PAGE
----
Conan Has A Small Request While He Carves His Tombstone
Conan O’Brien, along with most everyone who appears on his podcast, Conan Needs a Friend, lives a very charmed life – and he knows it. “I have absolutely nothing to complain about, and I would like that on my tombstone, which would be ironic, ‘cuz I’d be dead. Which is a legitimate thing to complain about,” the legendary late night host lamented on the most recent episode.
Fleishman is in Trouble star Lizzy Caplan joined O’Brien on the podcast this past week, wherein she and O’Brien talked about the strange dissonance between living a life of fame and fortune and still feeling uncomfortable in conversations with that one aunt who can’t help but cut them down for their choice in careers. Caplan and O’Brien observed the social reality that those who live public lives in film and TV have somehow given implicit permission for friends, family, and the occasional complete stranger to give unprompted, unrequested, and unfiltered feedback about their careers.
Caplan and O’Brien aren’t complaining about their lives as celebrities, they just wish people would save their snarky comments for Twitter instead of Thanksgiving dinner.
“Part of this journey of this podcast started with me just wanting to be very honest, if I would, talking to people who anyone else would envy and saying, ‘Yes, it is great, I’m not complaining, but, also, it is very complicated,’” O’Brien began.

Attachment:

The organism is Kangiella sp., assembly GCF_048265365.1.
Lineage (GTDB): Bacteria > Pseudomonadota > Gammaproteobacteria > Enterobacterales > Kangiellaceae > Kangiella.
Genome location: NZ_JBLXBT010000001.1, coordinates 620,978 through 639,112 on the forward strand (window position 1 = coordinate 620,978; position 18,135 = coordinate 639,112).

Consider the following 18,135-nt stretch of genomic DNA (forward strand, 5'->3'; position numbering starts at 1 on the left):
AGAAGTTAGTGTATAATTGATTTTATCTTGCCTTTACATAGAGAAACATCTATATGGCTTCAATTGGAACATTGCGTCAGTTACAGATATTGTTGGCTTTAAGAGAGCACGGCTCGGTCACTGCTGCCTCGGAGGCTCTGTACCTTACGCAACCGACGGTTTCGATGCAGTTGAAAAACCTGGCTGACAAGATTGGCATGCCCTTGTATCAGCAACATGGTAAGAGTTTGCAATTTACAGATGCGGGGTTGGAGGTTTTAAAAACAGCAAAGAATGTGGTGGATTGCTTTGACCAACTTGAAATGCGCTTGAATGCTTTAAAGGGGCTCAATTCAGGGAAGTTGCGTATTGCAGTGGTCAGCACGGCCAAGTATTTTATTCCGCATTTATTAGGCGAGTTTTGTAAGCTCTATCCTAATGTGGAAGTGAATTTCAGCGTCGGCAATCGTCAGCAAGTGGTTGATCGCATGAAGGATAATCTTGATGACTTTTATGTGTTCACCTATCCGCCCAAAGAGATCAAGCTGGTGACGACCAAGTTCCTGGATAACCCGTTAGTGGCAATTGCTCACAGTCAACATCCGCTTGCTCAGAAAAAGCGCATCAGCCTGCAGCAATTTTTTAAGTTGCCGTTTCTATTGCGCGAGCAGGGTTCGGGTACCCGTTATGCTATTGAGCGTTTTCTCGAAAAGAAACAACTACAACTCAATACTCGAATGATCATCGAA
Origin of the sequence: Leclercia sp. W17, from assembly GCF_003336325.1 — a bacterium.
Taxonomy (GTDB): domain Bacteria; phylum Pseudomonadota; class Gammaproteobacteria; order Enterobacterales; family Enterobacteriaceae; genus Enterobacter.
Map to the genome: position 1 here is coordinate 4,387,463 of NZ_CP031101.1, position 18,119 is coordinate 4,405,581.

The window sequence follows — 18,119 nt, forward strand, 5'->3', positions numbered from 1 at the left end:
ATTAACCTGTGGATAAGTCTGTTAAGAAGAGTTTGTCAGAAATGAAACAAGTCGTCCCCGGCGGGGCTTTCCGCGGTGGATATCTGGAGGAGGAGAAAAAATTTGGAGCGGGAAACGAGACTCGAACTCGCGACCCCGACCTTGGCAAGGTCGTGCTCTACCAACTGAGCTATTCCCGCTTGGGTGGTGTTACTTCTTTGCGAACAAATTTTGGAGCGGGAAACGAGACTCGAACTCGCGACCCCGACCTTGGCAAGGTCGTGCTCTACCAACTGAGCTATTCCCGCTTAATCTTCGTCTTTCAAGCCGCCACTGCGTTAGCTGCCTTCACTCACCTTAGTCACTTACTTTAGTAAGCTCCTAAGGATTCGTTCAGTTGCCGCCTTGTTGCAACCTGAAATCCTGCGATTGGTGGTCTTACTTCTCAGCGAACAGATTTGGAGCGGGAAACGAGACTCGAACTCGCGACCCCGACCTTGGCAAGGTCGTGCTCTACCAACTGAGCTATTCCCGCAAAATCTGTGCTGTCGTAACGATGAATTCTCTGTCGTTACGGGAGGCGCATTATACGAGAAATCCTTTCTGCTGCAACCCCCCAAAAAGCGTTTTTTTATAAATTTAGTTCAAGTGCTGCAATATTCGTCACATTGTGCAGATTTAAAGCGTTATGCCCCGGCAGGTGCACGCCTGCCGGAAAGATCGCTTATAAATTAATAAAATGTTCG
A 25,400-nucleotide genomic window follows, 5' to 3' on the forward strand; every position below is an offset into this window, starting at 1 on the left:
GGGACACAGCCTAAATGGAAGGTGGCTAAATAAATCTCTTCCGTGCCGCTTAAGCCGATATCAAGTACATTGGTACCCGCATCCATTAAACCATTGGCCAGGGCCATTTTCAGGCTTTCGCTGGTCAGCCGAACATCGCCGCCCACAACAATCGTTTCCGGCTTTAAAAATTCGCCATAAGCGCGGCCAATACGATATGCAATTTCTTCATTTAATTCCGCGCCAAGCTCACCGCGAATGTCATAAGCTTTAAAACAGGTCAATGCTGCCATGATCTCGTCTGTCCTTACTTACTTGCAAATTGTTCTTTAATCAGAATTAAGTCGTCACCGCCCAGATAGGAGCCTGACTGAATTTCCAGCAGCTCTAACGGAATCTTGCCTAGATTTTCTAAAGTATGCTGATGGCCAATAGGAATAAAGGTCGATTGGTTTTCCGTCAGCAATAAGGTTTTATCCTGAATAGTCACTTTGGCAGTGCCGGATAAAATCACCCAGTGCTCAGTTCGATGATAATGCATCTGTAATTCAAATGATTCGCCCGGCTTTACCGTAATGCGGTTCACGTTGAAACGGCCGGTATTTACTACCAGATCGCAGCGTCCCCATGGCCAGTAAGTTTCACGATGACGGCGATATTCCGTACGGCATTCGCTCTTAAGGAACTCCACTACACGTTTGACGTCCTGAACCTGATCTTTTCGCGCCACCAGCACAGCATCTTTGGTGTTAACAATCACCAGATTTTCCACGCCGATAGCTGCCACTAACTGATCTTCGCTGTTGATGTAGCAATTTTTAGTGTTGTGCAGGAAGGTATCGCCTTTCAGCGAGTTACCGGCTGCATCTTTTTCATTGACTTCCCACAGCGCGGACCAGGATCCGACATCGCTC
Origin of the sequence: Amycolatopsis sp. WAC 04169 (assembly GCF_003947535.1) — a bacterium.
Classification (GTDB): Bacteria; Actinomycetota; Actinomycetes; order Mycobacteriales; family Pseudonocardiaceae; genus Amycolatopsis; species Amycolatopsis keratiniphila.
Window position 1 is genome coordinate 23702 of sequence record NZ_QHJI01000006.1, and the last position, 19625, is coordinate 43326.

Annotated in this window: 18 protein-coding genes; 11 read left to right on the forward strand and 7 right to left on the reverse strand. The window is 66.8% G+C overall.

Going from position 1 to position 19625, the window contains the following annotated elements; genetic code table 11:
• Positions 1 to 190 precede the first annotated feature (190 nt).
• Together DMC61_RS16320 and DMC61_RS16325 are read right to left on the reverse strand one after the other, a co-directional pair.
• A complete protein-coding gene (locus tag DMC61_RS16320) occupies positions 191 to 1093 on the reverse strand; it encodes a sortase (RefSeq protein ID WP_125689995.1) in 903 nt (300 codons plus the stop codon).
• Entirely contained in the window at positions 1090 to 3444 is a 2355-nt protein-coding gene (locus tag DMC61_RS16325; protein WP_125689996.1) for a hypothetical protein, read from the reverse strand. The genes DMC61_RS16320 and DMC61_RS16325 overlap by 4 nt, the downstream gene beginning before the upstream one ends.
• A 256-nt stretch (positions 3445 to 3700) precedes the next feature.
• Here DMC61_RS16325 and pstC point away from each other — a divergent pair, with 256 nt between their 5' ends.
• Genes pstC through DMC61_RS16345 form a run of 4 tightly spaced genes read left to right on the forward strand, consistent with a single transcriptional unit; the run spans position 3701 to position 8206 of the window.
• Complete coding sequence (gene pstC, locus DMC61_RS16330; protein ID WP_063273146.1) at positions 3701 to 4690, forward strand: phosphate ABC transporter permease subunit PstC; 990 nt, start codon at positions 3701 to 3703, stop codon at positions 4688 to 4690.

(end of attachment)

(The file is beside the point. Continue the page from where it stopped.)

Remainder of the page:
Caplan told O’Brien the story of her Thanksgiving and how her distant relatives revel in passive-aggressively panning her projects in order to prove that her entertainment career doesn’t impress them. “It’s always family friends, or like some distant aunt who’s like, ‘I saw that show. It wasn’t for me’ … I don’t go to your accountancy office and say, ‘You know, you’re just doing fine,’” said the actress.
O’Brien and Caplan are well aware that nobody wants to hear celebrities complain about the cosmically inconsequential inconveniences of being rich and famous. With that in mind, O’Brien has observed a phenomenon in which complete strangers will approach him to criticize his career out of this sense that they are entitled to knock him down a peg as some sort of payment for his ability to live his comfortable life.
O’Brien tries to practice patience with those who feel authorized to comment on his life and career to his face, but even he has a line – said the comedian, “It rarely happens, but the times when people are just being downright rude, I’ll say to them, ‘I do not expect you to treat me better than other people, but I do expect you to treat me as well as other people.’”
Not that he’s complaining. O’Brien makes it clear that no part of his gripes with the occasional insulting comment has diminished the gratitude he has for his unique life. Conan cracked the joke about his tombstone at the end of the talk of strange celebrity social interactions, adding on to the engraving, “How about, ‘Up until this point, I had nothing to complain about…' Conan O’Brien, 1963-2025.”
Said O’Brien’s assistant and co-host Sona Movsesian, “I have to fix up my resume.”